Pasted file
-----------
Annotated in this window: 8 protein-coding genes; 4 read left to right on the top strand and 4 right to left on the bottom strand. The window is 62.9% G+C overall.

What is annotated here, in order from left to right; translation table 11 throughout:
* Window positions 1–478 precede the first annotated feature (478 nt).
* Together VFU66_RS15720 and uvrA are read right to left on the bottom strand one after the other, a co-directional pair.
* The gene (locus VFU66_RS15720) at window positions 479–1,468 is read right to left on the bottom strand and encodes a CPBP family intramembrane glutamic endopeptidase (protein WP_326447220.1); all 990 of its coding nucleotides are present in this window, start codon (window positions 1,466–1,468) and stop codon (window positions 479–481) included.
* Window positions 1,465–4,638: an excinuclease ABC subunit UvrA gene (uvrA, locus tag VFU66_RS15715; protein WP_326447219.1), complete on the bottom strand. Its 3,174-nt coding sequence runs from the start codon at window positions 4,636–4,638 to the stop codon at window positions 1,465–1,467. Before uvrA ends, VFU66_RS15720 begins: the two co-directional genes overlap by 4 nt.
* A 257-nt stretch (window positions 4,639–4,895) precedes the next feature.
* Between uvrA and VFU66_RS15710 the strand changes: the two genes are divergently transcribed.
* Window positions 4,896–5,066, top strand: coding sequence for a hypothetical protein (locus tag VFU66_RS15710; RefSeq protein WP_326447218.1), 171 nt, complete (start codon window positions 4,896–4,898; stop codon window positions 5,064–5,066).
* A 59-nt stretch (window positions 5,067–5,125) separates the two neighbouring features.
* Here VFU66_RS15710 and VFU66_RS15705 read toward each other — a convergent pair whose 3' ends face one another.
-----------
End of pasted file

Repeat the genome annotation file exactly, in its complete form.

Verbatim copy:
Annotated in this window: 8 protein-coding genes; 4 read left to right on the top strand and 4 right to left on the bottom strand. The window is 62.9% G+C overall.

What is annotated here, in order from left to right; translation table 11 throughout:
* Window positions 1–478 precede the first annotated feature (478 nt).
* Together VFU66_RS15720 and uvrA are read right to left on the bottom strand one after the other, a co-directional pair.
* The gene (locus VFU66_RS15720) at window positions 479–1,468 is read right to left on the bottom strand and encodes a CPBP family intramembrane glutamic endopeptidase (protein WP_326447220.1); all 990 of its coding nucleotides are present in this window, start codon (window positions 1,466–1,468) and stop codon (window positions 479–481) included.
* Window positions 1,465–4,638: an excinuclease ABC subunit UvrA gene (uvrA, locus tag VFU66_RS15715; protein WP_326447219.1), complete on the bottom strand. Its 3,174-nt coding sequence runs from the start codon at window positions 4,636–4,638 to the stop codon at window positions 1,465–1,467. Before uvrA ends, VFU66_RS15720 begins: the two co-directional genes overlap by 4 nt.
* A 257-nt stretch (window positions 4,639–4,895) precedes the next feature.
* Between uvrA and VFU66_RS15710 the strand changes: the two genes are divergently transcribed.
* Window positions 4,896–5,066, top strand: coding sequence for a hypothetical protein (locus tag VFU66_RS15710; RefSeq protein WP_326447218.1), 171 nt, complete (start codon window positions 4,896–4,898; stop codon window positions 5,064–5,066).
* A 59-nt stretch (window positions 5,067–5,125) separates the two neighbouring features.
* Here VFU66_RS15710 and VFU66_RS15705 read toward each other — a convergent pair whose 3' ends face one another.